On April 25th, Tuesday, during a presentation on the March 2011 disaster, a callous remark slipped out of then minister of reconstruction Masahiro Imamura. Revisiting the numbers that represent the damage the disaster had made, Imamura casually pointed out that, “It was a good thing that the disaster hit Tohoku,” as the damages would have been incalculable had it struck anywhere near the capital.
Needless to say, the remark was not well-received. When Prime Minister Shinzo Abe took the stage later that night, he began with an apology, stating that Imamura had uttered inappropriate words during his presentation that hurt the feelings of the disaster’s survivors. It was too late to do damage control however, as Imamura’s words had made its way to Twitter, and enraged comments have popped up under the hashtag “TōhokudeYokatta.” (#東北でよかった; Good thing it was Tōhoku)
People called for Imamura’s resignation and by Wednesday night, the minister caved into submission. In the timeline of news stories, this would have been the end—a transgression has been made and accordingly sanctioned, balance has been restored, and people can now move on to the next story.
Except that the hashtag didn’t disappear after that. Once the bearer of bad news and angry messages, #TōhokudeYokatta became a badge of honor, with Twitter users reappropriating Imamura’s words to highlight what’s good about Tohoku. From gorgeous scenery to local cuisine, Twitter was filled with overflowing appreciation for the region.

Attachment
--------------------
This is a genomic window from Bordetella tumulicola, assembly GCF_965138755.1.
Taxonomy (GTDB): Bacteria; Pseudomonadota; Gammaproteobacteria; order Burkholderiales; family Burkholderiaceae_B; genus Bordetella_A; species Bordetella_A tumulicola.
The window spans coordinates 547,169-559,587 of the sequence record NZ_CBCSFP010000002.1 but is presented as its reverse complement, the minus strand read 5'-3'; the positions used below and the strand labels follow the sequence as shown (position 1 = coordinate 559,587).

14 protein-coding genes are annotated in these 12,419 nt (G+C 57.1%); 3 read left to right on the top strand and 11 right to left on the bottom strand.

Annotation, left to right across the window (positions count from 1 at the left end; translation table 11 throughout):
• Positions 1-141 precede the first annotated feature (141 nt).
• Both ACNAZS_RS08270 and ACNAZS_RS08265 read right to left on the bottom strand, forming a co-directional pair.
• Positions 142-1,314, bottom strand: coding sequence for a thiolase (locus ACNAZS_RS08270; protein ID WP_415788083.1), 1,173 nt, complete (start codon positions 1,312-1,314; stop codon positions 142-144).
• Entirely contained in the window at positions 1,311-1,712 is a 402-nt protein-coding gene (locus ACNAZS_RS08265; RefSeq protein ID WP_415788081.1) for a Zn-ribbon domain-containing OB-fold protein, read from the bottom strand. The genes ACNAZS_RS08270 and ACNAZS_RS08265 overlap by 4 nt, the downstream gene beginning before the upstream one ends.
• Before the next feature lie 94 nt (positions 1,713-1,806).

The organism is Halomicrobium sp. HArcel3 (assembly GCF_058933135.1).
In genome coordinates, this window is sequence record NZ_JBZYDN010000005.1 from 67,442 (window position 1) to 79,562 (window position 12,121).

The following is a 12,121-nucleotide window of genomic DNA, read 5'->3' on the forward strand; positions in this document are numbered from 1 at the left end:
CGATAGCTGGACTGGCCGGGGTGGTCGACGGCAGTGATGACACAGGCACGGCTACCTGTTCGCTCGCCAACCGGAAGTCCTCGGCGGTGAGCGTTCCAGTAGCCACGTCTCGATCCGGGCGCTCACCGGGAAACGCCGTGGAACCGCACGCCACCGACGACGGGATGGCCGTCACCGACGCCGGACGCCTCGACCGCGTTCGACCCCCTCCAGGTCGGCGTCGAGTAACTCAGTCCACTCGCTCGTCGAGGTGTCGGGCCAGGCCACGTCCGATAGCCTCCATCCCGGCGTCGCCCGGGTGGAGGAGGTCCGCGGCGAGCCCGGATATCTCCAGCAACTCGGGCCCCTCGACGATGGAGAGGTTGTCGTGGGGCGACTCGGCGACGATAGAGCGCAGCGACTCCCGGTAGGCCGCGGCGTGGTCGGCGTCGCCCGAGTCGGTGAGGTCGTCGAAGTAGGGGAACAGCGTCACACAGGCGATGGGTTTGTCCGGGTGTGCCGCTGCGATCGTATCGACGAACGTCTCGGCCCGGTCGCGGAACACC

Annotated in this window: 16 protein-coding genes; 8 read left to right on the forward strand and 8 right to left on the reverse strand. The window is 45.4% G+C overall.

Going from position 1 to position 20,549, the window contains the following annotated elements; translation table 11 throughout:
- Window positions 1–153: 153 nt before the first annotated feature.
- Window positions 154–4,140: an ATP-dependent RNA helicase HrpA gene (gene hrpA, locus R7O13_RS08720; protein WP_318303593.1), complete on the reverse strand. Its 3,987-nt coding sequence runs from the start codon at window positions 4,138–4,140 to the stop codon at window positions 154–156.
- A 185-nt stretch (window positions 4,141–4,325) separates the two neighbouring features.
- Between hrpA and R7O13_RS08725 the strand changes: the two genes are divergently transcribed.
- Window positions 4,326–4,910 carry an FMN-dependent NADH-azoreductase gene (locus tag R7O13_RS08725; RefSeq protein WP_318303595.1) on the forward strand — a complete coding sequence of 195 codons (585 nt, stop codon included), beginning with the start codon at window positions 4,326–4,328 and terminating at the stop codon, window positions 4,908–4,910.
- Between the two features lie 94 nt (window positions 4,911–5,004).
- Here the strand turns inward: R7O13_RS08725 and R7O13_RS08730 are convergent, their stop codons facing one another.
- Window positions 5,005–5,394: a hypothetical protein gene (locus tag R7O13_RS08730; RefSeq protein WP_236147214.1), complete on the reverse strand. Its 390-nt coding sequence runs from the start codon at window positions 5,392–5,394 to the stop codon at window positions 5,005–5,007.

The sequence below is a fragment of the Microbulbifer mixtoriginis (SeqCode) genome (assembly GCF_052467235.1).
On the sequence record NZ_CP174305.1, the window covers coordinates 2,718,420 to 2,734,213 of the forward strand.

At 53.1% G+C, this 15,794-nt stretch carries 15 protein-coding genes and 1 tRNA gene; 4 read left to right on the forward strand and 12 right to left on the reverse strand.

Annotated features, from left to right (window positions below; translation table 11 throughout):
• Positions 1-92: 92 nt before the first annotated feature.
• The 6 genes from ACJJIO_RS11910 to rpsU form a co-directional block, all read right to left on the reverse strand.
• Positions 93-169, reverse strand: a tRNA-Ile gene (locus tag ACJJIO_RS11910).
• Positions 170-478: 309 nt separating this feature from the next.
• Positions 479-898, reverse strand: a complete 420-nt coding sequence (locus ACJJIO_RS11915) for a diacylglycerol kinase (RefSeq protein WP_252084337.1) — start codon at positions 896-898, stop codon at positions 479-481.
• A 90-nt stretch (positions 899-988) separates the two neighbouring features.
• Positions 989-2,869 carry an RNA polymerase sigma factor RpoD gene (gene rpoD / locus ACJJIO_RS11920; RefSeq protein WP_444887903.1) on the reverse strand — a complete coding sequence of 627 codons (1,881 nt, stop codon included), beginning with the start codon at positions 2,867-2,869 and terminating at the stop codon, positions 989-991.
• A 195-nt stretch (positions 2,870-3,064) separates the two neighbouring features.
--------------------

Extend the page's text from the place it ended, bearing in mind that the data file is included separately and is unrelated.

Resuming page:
“Just about everything is warm and wonderful,” says @camera_miki.
@rice19971111 chimes in with, “Rice field art in Aomori Prefecture. Taking this photo wasn’t easy but it was awesome!
@haru00usa sums it all up with the tweet, “Watching Imamura on the news was irritating so I went to see what’s going on Twitter. And then I saw how people have given a lovely meaning to the hashtag. I’ve moved to Kanto because of the earthquake, but I’m glad I was born in Tohoku. I’m grateful to you all… Thank you!”
There is power in social media. And in an era where online shaming is the norm, at a time when we jump from one scandal to another to vigorously participate in the tearing down of alleged transgressors, Japanese Twitter users seem to have found even greater power in positivity.
What I find most fascinating here is the collective display of defiance. These tweets essentially tell us that Tōhoku is beyond the disaster it survived. It is a place of grace and enormous strength, and Imamura’s fault lies not as much in his insensitive remarks as it does in failing to see the beauty of the place that he was tasked to help rebuild.
Witnessing an online transformation take place leaves one to wonder: could we possibly apply the same technique in communicating the ideas we wish to state and values we wish to uphold? Perhaps not in everything, but it’s good to know that there are alternative ways to proving a point.